Harvey Korman meets Uta

My father, the late Harvey Korman always said that studying with Uta was a master class in acting. Ms. Hagen inspired my father to go live his life and soak up the humanity around you. It will inform you as an artist and more importantly as an enlightened member of the human race. She told him don't sit home and wallow in the fact that you have a performance that night; go live and soak up the world and all that it has to offer you as a man/artist. Dad also learned don't ever approach comedy as a comedian always play for the truth even if it's farce or satire. Always be the muse of the writer. You're there to executethrough the line of the writer. How you amplify that moment as an actor is what elevates the text and yourself as an artist. Dad said UTA and studying at the HB studio informed him and molded him into the artist he became. Dad doesn't win 4 emmies/Golden Globe which he dedicated to me, nor is he in the TV academy Hall of fame without UTA or without HB studio. He learned a lot at Goodman about technique/craft but UTA and HB helped him to infuse the humanity of a person into a role so it felt like he was inhabiting a role and not merely trying to portray someone you recognize. Even if my dad hadn't been Harvey Korman he still would have been my favorite performer. I would like to humbly thank Letty Ferrer and Teresa Teuscher for their time/love/kindness/friendship they have extended to me whether or not they liked my father or not they made me feel special.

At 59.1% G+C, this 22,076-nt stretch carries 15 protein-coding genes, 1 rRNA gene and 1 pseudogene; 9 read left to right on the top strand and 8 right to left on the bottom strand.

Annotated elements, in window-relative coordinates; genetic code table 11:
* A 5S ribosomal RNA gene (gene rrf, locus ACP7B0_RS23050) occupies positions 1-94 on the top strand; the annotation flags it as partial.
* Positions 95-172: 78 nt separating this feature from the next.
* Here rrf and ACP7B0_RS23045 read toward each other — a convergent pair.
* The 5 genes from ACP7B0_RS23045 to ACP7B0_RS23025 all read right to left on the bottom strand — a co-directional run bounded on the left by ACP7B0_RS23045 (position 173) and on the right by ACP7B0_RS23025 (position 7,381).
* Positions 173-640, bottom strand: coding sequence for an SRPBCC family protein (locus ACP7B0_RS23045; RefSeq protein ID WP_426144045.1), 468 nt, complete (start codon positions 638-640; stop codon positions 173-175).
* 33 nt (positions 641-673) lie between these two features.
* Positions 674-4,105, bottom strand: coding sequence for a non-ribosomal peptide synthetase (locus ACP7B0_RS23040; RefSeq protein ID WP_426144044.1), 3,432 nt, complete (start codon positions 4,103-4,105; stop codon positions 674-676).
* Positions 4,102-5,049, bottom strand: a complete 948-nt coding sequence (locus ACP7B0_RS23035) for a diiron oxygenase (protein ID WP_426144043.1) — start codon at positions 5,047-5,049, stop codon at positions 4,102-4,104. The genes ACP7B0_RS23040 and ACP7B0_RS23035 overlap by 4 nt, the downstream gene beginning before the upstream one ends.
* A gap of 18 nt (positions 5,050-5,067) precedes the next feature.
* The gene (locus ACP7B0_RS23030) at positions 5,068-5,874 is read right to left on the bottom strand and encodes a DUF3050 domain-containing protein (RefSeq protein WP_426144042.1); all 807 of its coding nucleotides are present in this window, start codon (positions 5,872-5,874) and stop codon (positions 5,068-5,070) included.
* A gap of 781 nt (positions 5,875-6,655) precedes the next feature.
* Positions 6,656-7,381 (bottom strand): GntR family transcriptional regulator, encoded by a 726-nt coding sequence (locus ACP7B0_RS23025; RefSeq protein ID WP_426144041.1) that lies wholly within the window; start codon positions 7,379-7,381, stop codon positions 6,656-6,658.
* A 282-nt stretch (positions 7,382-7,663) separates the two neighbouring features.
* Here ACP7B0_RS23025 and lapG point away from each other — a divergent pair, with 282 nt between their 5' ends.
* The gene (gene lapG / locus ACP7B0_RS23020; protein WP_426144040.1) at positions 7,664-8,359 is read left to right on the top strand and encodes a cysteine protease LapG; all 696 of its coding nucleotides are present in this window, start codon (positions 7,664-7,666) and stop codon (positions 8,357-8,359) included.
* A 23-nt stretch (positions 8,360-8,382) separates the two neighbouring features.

Christopher Korman

Born in Germany, Uta Hagen moved to Madison, Wisconsin, at the age of six. With the exception of several interruptions for study in Europe, Ms. Hagen received most of her schooling in Madison, her home until age sixteen. After training briefly at the Royal Academy of Dramatic Arts in London, she made her professional debut in 1937 in Dennis, Massachusetts, as “Ophelia” in Eva Le Gallienne’s production of Hamlet.

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